US researchers claim discovery of ‘missing link’ for internet of things

Hitchhike zero-energy WiFi system
PULSES RACING: HitchHike could ‘lead to widespread adoption in the internet of things’

A miniature, self-sufficient WiFi device which uses virtually no energy has the potential to be the “missing link” for the internet of things, its developers at Stanford University in the US claim.

Hitchhike is designed to fill the need for energy-efficient WiFi radios to pass commands to and from the internet to potentially billions of devices, including those tiny enough to fit inside implanted bio-devices such as wireless heart rate sensors.

The prototype is a processor and radio in one, using a technology based closely on what is known as backscatter radio, and named HitchHike for its ability to hitch hike on incoming radio waves from a smartphone or a laptop. It translates those incoming signals to its own message and retransmits its own data on a different WiFi channel.

With a range of up to 50 meters, able to transmit up to 300 kilobits per second and use electromagnetic energy, plucked from its surroundings, to power itself perhaps indefinitely, the Stanford team says it could “lead to widespread adoption in the internet of things”.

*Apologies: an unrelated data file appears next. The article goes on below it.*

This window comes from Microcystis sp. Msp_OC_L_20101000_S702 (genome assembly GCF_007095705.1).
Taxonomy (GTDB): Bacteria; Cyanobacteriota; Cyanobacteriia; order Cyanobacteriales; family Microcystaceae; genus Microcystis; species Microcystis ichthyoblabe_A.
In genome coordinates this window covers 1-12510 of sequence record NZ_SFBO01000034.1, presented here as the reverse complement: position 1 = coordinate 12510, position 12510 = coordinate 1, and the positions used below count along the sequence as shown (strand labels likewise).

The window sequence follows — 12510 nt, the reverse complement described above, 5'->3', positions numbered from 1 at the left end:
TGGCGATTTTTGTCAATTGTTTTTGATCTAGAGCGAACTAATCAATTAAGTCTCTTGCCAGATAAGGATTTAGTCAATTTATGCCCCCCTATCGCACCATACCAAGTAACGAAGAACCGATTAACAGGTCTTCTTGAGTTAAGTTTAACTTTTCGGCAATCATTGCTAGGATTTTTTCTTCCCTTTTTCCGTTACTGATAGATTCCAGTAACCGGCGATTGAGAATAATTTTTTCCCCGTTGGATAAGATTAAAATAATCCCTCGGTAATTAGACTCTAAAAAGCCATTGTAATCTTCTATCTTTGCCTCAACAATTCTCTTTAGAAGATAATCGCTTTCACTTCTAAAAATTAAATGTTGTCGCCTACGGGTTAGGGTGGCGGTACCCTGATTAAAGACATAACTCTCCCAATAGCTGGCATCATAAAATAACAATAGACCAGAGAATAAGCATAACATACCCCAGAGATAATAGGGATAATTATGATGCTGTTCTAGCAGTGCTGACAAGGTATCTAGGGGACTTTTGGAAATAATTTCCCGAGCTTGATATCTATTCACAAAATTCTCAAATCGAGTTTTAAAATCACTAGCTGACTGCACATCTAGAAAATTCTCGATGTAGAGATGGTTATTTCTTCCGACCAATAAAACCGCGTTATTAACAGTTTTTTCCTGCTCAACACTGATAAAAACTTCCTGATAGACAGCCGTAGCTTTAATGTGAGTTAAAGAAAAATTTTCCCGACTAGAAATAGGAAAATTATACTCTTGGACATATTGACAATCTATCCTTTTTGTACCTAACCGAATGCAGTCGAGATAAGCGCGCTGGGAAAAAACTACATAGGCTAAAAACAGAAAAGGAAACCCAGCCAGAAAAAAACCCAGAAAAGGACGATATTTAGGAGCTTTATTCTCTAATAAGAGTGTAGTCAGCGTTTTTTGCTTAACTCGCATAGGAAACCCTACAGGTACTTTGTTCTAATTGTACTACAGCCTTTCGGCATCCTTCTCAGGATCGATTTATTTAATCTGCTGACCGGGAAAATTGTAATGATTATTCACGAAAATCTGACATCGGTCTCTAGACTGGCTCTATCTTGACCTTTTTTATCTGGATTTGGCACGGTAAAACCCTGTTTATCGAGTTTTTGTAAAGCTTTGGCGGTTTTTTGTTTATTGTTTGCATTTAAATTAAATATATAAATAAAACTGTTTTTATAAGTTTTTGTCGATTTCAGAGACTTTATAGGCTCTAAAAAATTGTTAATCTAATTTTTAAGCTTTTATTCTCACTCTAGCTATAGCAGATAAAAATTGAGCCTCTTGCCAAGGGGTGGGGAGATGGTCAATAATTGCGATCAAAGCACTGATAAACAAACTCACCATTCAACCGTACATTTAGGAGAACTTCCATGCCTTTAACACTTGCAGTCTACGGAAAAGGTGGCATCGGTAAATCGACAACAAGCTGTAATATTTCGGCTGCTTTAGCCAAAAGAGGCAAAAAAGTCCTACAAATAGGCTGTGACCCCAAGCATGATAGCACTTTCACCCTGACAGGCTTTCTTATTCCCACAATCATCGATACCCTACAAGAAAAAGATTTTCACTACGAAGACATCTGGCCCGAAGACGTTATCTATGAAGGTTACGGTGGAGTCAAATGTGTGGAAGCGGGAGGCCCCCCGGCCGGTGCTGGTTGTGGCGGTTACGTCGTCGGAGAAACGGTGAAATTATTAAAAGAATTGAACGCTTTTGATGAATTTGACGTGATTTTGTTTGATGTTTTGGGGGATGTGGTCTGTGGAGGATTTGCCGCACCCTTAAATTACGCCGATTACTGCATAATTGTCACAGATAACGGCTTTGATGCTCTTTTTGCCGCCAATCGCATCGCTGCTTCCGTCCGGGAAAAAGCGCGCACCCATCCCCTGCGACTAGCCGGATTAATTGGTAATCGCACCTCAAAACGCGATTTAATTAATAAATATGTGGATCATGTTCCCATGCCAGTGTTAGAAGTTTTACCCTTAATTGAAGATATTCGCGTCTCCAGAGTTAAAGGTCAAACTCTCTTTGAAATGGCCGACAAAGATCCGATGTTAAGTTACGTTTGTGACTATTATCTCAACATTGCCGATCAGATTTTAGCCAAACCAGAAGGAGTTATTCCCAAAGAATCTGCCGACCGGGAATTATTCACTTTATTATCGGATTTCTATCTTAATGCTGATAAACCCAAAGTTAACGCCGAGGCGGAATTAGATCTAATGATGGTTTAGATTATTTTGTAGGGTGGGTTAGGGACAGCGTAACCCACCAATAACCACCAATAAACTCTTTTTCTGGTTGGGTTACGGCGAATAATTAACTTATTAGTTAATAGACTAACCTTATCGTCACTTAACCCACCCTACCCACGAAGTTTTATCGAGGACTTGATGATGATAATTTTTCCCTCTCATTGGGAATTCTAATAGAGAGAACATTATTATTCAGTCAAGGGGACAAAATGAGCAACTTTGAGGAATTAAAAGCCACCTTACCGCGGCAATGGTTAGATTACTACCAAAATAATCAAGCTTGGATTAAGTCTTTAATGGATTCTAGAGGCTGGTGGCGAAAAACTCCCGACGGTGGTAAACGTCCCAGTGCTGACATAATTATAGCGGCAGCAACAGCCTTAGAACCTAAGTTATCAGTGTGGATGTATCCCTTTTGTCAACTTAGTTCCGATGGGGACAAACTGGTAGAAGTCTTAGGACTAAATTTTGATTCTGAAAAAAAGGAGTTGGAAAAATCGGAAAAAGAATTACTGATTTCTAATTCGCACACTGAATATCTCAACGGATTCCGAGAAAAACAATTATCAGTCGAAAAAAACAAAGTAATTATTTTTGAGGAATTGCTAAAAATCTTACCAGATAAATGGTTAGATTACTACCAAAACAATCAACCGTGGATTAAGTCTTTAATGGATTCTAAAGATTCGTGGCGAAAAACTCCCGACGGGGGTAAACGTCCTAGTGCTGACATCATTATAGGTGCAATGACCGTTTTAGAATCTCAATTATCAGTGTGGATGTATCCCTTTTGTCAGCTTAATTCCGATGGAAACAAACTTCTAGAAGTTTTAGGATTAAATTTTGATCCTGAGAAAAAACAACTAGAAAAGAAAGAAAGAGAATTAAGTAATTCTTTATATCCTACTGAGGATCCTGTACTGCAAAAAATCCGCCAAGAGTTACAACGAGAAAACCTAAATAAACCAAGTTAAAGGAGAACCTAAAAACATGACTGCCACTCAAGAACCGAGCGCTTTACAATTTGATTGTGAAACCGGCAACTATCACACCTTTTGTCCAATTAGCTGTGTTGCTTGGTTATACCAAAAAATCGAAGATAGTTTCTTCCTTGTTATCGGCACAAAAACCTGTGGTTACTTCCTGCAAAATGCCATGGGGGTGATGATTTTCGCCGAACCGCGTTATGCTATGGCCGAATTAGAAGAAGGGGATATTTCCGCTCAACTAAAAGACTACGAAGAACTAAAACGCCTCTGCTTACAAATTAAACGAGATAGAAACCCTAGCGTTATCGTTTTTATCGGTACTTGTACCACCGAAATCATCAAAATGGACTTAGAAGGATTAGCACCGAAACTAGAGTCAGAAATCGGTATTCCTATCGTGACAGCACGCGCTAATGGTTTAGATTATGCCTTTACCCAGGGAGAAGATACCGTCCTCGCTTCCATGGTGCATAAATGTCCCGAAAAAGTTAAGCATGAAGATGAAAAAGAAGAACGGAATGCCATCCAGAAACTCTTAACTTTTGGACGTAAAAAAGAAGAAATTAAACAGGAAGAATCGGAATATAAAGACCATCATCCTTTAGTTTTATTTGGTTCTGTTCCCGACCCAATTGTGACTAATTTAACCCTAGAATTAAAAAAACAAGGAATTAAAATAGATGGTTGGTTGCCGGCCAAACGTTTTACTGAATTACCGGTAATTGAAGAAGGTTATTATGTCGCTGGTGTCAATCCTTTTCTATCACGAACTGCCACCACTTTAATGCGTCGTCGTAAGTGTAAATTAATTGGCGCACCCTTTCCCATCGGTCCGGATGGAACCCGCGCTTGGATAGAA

A video explains the technology:

“HitchHike is the first self-sufficient WiFi system that enables data transmission using just microwatts of energy, almost zero,” says postdoctoral researcher Pengyu Zhang.

“Better yet, it can be used as is with existing WiFi without modification or additional equipment. You can use it right now with a cell phone and your off-the-shelf WiFi router.”

“Sensors could be deployed anywhere we can put a coin battery that has existing WiFi,” adds team leader Sachin Katti.

“The technology could potentially even operate without batteries. That would be a big development in this field.”

The team demonstrated the potential of HitchHike in a paper presented at the Association for Computing Machinery’s SenSys Conference earlier this month. They believe it could be available to be incorporated into wireless devices in the next three to five years.